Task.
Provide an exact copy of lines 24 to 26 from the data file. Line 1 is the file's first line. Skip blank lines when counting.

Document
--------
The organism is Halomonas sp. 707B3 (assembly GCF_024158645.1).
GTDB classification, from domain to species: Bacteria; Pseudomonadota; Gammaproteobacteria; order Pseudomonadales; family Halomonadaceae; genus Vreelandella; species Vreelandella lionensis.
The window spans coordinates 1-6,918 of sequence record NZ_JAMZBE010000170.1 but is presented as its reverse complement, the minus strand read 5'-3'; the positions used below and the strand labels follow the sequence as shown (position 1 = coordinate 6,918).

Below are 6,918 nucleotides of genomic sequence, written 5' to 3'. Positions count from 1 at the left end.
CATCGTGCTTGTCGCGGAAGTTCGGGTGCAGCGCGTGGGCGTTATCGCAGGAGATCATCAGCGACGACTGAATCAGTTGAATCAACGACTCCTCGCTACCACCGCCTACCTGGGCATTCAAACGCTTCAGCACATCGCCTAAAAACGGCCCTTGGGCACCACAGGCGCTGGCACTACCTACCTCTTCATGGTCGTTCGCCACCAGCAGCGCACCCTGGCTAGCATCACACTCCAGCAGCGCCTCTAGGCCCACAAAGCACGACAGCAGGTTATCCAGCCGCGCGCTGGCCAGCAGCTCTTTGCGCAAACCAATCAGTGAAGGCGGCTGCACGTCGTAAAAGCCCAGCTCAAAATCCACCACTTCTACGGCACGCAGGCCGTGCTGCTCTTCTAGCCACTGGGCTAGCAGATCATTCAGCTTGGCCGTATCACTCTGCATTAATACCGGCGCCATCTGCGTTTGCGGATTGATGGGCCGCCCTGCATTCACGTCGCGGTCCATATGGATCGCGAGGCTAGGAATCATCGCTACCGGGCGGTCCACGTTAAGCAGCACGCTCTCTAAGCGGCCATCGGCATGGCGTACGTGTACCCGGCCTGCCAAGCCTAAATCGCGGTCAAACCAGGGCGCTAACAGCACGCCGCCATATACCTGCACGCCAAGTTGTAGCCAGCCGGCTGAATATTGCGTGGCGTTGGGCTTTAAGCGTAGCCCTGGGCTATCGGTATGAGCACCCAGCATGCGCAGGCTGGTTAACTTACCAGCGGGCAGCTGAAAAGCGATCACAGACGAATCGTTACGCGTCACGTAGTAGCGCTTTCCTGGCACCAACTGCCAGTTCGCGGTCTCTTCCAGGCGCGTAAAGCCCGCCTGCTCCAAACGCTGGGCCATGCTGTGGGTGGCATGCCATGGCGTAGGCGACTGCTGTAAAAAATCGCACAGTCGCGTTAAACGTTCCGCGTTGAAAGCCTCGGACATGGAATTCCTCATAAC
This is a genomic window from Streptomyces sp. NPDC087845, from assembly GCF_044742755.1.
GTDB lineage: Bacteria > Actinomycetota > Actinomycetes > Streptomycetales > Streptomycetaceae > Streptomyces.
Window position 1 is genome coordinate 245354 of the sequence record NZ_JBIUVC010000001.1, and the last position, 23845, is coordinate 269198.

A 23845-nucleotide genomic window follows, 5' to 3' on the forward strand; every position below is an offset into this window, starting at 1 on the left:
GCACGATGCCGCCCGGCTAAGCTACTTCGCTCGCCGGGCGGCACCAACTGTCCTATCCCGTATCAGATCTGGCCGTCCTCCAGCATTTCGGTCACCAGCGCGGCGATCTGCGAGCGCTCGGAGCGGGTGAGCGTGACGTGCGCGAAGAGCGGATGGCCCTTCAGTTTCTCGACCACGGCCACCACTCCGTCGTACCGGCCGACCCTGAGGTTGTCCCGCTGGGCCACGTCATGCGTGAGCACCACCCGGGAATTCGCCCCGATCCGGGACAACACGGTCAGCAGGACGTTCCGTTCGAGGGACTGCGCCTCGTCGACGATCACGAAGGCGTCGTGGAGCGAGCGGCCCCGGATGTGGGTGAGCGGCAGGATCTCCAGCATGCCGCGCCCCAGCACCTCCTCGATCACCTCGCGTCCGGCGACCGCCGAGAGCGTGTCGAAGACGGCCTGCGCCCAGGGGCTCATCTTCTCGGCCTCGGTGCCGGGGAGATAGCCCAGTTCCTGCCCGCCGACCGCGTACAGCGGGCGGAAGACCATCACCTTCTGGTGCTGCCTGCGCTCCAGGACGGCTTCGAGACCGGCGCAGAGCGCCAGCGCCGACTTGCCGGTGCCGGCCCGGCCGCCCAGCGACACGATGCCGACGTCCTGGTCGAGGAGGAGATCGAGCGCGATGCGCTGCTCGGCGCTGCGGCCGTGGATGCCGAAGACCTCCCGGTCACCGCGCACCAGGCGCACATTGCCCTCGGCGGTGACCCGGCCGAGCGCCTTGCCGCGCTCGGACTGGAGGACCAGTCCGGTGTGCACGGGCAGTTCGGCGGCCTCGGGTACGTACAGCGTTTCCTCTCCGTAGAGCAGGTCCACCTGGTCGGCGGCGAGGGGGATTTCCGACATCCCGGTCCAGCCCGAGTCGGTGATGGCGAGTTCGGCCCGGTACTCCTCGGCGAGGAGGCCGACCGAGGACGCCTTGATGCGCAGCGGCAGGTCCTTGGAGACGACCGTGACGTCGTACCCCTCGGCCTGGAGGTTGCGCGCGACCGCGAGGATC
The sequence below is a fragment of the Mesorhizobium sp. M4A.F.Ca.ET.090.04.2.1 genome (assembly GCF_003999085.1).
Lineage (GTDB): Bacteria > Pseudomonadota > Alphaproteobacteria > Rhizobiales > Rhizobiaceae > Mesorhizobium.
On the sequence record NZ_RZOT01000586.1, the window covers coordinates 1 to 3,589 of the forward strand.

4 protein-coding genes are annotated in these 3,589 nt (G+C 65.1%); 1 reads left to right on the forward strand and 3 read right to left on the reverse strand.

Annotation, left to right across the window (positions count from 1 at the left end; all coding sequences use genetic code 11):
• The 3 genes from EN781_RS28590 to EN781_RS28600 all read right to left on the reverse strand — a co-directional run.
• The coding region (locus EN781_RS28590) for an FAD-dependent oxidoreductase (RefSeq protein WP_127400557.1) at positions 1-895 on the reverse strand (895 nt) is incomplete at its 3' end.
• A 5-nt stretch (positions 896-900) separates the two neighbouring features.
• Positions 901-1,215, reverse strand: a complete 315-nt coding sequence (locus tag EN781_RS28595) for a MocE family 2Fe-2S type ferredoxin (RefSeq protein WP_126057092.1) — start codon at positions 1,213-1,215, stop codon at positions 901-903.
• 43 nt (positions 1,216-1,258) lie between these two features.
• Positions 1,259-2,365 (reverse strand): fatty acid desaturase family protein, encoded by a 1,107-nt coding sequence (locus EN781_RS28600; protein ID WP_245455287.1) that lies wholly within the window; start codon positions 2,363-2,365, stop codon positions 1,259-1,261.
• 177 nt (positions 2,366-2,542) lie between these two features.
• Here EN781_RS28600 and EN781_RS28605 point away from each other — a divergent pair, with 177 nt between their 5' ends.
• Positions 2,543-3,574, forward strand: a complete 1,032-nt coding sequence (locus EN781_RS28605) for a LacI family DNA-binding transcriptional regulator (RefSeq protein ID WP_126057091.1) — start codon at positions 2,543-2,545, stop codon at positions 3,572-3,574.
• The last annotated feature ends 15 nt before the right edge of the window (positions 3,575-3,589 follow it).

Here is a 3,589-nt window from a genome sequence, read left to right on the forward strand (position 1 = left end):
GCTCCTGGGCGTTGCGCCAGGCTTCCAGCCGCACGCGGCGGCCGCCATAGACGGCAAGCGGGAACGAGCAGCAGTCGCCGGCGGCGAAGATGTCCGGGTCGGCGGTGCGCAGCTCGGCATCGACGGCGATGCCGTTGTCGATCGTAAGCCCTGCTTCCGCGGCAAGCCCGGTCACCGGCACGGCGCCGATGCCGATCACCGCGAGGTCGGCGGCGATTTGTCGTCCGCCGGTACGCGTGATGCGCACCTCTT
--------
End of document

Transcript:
• Positions 2,543-3,574, forward strand: a complete 1,032-nt coding sequence (locus EN781_RS28605) for a LacI family DNA-binding transcriptional regulator (RefSeq protein ID WP_126057091.1) — start codon at positions 2,543-2,545, stop codon at positions 3,572-3,574.
• The last annotated feature ends 15 nt before the right edge of the window (positions 3,575-3,589 follow it).

Here is a 3,589-nt window from a genome sequence, read left to right on the forward strand (position 1 = left end):